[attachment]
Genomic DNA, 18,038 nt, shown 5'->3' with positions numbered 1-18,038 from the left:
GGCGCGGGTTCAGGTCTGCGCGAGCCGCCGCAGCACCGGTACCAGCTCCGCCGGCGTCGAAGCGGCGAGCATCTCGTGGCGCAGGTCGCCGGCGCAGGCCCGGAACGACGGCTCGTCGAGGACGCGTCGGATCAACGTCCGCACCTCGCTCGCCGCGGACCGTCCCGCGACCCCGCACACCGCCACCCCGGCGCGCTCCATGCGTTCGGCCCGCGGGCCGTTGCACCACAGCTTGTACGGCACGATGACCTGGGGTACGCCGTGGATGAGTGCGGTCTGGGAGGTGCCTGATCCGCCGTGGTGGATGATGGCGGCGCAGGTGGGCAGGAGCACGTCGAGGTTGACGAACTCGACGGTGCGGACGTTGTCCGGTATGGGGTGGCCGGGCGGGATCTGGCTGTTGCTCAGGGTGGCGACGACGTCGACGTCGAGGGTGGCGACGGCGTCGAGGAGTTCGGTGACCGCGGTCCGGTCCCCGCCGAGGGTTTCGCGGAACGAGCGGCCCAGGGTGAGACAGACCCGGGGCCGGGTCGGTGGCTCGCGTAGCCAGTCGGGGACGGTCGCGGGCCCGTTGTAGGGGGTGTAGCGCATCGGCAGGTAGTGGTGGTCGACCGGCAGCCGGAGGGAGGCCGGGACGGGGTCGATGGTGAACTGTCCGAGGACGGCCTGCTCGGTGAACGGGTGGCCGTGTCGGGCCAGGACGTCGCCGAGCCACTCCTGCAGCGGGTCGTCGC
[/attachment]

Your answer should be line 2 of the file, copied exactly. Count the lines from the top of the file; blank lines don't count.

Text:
GGCGCGGGTTCAGGTCTGCGCGAGCCGCCGCAGCACCGGTACCAGCTCCGCCGGCGTCGAAGCGGCGAGCATCTCGTGGCGCAGGTCGCCGGCGCAGGCCCGGAACGACGGCTCGTCGAGGACGCGTCGGATCAACGTCCGCACCTCGCTCGCCGCGGACCGTCCCGCGACCCCGCACACCGCCACCCCGGCGCGCTCCATGCGTTCGGCCCGCGGGCCGTTGCACCACAGCTTGTACGGCACGATGACCTGGGGTACGCCGTGGATGAGTGCGGTCTGGGAGGTGCCTGATCCGCCGTGGTGGATGATGGCGGCGCAGGTGGGCAGGAGCACGTCGAGGTTGACGAACTCGACGGTGCGGACGTTGTCCGGTATGGGGTGGCCGGGCGGGATCTGGCTGTTGCTCAGGGTGGCGACGACGTCGACGTCGAGGGTGGCGACGGCGTCGAGGAGTTCGGTGACCGCGGTCCGGTCCCCGCCGAGGGTTTCGCGGAACGAGCGGCCCAGGGTGAGACAGACCCGGGGCCGGGTCGGTGGCTCGCGTAGCCAGTCGGGGACGGTCGCGGGCCCGTTGTAGGGGGTGTAGCGCATCGGCAGGTAGTGGTGGTCGACCGGCAGCCGGAGGGAGGCCGGGACGGGGTCGATGGTGAACTGTCCGAGGACGGCCTGCTCGGTGAACGGGTGGCCGTGTCGGGCCAGGACGTCGCCGAGCCACTCCTGCAGCGGGTCGTCGC